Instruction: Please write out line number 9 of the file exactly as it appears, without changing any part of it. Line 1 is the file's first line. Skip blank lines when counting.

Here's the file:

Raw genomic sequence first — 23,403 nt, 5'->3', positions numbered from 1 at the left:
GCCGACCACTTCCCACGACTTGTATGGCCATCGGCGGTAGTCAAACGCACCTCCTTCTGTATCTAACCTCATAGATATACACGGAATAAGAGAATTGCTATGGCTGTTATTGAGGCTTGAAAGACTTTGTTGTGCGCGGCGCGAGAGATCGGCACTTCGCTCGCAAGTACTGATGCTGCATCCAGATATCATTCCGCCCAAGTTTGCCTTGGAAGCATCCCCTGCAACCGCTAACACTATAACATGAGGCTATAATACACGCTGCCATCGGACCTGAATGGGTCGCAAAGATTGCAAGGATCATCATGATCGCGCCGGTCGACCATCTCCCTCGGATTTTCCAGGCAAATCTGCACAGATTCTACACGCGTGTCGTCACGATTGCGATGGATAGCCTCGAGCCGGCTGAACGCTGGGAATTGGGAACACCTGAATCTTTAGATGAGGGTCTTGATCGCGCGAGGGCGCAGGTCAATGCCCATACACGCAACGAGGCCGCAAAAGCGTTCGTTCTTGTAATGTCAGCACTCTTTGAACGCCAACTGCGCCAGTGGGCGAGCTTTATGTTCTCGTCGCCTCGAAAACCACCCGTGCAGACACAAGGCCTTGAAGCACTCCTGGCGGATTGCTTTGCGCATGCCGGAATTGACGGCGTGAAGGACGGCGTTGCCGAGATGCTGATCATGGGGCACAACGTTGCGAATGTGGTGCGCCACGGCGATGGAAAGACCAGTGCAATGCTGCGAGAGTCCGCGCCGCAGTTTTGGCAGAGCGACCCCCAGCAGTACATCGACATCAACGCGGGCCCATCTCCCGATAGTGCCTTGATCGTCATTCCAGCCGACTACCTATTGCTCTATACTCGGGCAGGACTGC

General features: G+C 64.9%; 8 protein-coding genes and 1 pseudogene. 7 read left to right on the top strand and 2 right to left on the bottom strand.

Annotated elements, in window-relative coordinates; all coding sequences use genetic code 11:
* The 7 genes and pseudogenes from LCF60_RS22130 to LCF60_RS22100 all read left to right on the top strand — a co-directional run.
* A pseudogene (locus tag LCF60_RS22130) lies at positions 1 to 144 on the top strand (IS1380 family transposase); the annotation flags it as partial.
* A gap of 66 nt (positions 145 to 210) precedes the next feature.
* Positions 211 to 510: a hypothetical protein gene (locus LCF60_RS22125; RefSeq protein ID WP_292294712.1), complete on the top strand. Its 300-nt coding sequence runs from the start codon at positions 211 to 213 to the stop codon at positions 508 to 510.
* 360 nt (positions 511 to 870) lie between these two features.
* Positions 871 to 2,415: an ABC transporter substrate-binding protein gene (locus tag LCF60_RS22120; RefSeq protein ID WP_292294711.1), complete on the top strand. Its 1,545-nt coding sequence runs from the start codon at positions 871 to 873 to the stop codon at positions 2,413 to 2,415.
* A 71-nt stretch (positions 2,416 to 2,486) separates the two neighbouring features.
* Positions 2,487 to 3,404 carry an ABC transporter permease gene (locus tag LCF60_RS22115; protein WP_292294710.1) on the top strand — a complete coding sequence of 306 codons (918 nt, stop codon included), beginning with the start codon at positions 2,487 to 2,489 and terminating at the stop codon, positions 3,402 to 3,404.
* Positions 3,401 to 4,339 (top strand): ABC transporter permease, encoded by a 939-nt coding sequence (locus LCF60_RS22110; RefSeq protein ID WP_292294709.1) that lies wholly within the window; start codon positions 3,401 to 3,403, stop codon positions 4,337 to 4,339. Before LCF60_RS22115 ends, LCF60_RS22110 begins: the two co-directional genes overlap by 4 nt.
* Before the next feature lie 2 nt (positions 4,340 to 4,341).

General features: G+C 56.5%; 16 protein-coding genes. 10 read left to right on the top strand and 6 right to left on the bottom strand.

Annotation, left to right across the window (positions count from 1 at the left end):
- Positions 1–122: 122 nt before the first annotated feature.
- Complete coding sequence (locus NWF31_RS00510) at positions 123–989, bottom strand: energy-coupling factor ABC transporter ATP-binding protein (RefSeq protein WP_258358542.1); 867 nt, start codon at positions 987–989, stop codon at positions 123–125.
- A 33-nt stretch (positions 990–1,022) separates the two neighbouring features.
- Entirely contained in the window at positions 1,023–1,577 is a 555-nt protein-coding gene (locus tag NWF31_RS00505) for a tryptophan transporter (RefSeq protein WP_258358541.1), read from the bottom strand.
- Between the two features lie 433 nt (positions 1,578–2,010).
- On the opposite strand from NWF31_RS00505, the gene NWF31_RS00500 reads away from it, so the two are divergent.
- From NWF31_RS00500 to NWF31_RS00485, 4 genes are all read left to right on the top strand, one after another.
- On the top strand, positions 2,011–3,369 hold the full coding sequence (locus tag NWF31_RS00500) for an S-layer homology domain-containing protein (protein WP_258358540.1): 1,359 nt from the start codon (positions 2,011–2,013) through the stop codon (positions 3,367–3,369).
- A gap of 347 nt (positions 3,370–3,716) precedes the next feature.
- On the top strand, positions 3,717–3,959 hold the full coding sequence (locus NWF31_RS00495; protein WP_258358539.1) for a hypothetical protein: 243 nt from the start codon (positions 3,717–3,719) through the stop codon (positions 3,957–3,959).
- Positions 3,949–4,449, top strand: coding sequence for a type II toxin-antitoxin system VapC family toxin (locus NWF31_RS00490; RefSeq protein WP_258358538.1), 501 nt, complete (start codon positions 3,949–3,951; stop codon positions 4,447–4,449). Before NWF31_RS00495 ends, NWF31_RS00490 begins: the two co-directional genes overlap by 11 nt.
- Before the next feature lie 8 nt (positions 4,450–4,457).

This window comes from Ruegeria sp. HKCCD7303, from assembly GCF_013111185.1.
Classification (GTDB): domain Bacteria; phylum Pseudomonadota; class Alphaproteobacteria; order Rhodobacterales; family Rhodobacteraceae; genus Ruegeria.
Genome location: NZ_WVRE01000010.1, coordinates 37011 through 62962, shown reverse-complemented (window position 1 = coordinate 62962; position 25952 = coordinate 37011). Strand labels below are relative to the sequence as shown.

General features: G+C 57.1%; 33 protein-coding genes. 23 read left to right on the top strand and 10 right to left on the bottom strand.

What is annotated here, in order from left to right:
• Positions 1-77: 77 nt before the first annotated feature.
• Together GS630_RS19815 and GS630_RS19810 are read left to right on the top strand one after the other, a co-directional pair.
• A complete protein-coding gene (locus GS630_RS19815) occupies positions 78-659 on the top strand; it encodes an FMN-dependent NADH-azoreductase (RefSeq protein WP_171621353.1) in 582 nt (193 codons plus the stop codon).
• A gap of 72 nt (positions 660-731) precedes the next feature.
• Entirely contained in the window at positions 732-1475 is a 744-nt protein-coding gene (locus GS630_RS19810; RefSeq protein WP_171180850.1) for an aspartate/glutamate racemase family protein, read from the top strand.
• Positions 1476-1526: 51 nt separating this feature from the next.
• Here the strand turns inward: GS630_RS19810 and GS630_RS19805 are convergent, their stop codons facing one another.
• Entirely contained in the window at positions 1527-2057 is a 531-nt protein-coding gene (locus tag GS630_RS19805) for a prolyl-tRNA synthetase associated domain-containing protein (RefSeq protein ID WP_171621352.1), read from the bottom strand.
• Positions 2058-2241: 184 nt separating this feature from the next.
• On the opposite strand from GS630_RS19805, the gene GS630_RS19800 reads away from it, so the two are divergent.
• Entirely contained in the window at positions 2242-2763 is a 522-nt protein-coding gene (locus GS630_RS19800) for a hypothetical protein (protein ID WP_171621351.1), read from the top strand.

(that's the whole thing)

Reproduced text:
* 360 nt (positions 511 to 870) lie between these two features.